COVID-19 has renewed attention on the nexus of health, racism and environmental injustice.
Historically, communities of color have disproportionately faced air and water pollution and the effects of climate change.
Examples like lead contamination in the water supply of Flint, Michigan and polluting industries operating in the “Cancer Alley” in Louisiana illustrate how environmental racism and public health are intertwined.
And in recent months, Black communities have been disproportionately affected by COVID-19.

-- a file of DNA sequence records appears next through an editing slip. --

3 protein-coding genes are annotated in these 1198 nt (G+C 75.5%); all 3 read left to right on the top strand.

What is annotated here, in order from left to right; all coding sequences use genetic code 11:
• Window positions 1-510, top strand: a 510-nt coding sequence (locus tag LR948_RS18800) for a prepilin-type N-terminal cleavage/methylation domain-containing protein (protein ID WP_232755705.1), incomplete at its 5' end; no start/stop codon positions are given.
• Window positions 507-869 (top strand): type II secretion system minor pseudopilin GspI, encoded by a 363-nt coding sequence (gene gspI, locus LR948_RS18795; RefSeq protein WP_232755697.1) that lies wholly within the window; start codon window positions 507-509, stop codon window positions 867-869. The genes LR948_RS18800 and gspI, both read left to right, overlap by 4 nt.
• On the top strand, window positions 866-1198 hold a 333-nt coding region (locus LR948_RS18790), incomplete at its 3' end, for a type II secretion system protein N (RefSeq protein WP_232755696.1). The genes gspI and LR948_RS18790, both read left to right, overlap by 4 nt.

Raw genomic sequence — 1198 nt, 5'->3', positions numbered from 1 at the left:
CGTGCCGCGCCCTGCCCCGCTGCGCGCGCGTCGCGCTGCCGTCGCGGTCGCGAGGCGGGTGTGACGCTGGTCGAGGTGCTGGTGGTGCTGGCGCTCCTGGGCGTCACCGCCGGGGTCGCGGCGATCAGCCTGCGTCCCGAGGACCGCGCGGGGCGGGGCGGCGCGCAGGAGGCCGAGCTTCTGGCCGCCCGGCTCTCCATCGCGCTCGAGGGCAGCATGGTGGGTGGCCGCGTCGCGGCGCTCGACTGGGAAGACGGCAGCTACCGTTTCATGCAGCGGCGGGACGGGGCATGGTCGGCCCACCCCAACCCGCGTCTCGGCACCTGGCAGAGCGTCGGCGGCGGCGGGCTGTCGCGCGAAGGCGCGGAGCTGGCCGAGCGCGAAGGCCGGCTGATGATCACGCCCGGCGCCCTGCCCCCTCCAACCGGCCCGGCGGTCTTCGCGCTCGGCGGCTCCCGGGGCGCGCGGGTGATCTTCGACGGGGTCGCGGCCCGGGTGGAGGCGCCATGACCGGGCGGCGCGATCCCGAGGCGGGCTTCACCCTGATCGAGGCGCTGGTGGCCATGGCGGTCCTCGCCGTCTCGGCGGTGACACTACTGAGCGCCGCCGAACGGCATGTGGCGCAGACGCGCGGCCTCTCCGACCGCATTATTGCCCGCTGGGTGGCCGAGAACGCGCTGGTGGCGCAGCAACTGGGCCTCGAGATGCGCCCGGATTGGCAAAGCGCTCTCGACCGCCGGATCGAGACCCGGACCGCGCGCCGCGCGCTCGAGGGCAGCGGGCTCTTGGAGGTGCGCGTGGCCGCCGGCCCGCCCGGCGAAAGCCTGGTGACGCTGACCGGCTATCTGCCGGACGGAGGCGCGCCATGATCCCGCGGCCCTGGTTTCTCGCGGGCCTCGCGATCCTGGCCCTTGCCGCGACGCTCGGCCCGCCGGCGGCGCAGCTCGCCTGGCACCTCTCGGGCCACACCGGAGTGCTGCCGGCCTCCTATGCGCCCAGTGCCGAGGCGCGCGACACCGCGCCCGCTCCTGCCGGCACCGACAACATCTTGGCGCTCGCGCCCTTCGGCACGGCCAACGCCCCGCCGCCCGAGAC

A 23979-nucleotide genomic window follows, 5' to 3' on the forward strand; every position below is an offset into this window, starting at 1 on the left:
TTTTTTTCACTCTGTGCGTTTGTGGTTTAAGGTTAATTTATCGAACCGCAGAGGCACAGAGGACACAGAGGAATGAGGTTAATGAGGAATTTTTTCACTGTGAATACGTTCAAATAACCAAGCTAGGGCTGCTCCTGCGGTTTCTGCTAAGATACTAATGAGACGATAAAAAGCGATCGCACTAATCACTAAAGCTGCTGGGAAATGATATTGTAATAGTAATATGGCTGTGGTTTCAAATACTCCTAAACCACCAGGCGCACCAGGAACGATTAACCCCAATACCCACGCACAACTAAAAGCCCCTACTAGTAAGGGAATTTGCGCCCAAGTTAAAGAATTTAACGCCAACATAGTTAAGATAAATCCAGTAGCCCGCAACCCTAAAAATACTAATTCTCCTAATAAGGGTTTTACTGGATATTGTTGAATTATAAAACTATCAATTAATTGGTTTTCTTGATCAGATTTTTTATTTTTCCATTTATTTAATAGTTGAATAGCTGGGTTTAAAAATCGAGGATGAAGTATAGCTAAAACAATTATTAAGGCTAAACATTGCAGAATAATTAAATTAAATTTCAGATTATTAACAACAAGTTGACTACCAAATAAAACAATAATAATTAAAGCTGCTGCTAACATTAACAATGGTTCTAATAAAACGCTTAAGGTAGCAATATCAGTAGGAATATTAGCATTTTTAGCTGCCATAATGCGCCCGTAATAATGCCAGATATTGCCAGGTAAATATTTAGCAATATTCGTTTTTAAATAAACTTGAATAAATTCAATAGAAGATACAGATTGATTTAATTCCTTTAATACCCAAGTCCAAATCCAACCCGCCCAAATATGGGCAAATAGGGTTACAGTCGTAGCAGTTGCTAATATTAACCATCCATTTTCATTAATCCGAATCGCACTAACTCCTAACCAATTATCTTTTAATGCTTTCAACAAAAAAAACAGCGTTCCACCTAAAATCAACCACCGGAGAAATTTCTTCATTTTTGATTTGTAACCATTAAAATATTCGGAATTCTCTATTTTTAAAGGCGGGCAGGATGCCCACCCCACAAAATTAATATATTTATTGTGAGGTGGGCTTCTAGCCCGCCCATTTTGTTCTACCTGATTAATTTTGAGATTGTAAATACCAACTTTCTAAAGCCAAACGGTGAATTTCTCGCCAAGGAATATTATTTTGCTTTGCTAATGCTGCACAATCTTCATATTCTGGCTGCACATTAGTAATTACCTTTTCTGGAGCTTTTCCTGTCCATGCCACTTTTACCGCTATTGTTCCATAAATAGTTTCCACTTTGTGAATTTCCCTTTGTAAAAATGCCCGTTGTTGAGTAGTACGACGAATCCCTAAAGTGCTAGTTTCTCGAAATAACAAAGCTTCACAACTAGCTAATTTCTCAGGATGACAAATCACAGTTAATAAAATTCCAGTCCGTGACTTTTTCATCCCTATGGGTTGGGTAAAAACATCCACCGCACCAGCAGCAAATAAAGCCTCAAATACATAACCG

A study from the Harvard T.H. Chan School of Public Health has found Americans in communities with higher levels of fine-particulate pollution are at greater risk of dying from COVID-19.
Similar research into the SARS coronavirus outbreak in 2003 found people from regions with higher air pollution were 84% more likely to die than those in less polluted areas.
In recent days climate experts, reporters and activists have increasingly underscored how racial justice and climate justice are intertwined.